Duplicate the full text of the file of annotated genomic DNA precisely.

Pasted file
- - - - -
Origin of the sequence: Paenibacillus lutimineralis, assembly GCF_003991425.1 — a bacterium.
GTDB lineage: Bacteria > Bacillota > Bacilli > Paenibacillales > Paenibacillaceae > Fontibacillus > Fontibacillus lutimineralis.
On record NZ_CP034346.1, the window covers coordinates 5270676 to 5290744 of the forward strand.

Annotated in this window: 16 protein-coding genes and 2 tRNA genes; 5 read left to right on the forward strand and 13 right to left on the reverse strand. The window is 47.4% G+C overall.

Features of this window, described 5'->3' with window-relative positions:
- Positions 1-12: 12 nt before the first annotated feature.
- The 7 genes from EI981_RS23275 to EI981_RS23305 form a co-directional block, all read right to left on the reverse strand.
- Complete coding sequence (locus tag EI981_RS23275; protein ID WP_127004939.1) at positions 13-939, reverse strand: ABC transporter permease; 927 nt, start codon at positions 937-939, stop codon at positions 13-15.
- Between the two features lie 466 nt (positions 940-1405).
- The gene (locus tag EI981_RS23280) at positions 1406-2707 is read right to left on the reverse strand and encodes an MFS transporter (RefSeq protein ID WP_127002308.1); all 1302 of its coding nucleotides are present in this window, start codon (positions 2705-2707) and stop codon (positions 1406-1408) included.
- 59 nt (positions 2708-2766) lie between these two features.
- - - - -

Origin of the sequence: Paenibacillus lutimineralis, assembly GCF_003991425.1 — a bacterium.
GTDB lineage: Bacteria > Bacillota > Bacilli > Paenibacillales > Paenibacillaceae > Fontibacillus > Fontibacillus lutimineralis.
On record NZ_CP034346.1, the window covers coordinates 5270676 to 5290744 of the forward strand.

Annotated in this window: 16 protein-coding genes and 2 tRNA genes; 5 read left to right on the forward strand and 13 right to left on the reverse strand. The window is 47.4% G+C overall.

Features of this window, described 5'->3' with window-relative positions:
- Positions 1-12: 12 nt before the first annotated feature.
- The 7 genes from EI981_RS23275 to EI981_RS23305 form a co-directional block, all read right to left on the reverse strand.
- Complete coding sequence (locus tag EI981_RS23275; protein ID WP_127004939.1) at positions 13-939, reverse strand: ABC transporter permease; 927 nt, start codon at positions 937-939, stop codon at positions 13-15.
- Between the two features lie 466 nt (positions 940-1405).
- The gene (locus tag EI981_RS23280) at positions 1406-2707 is read right to left on the reverse strand and encodes an MFS transporter (RefSeq protein ID WP_127002308.1); all 1302 of its coding nucleotides are present in this window, start codon (positions 2705-2707) and stop codon (positions 1406-1408) included.
- 59 nt (positions 2708-2766) lie between these two features.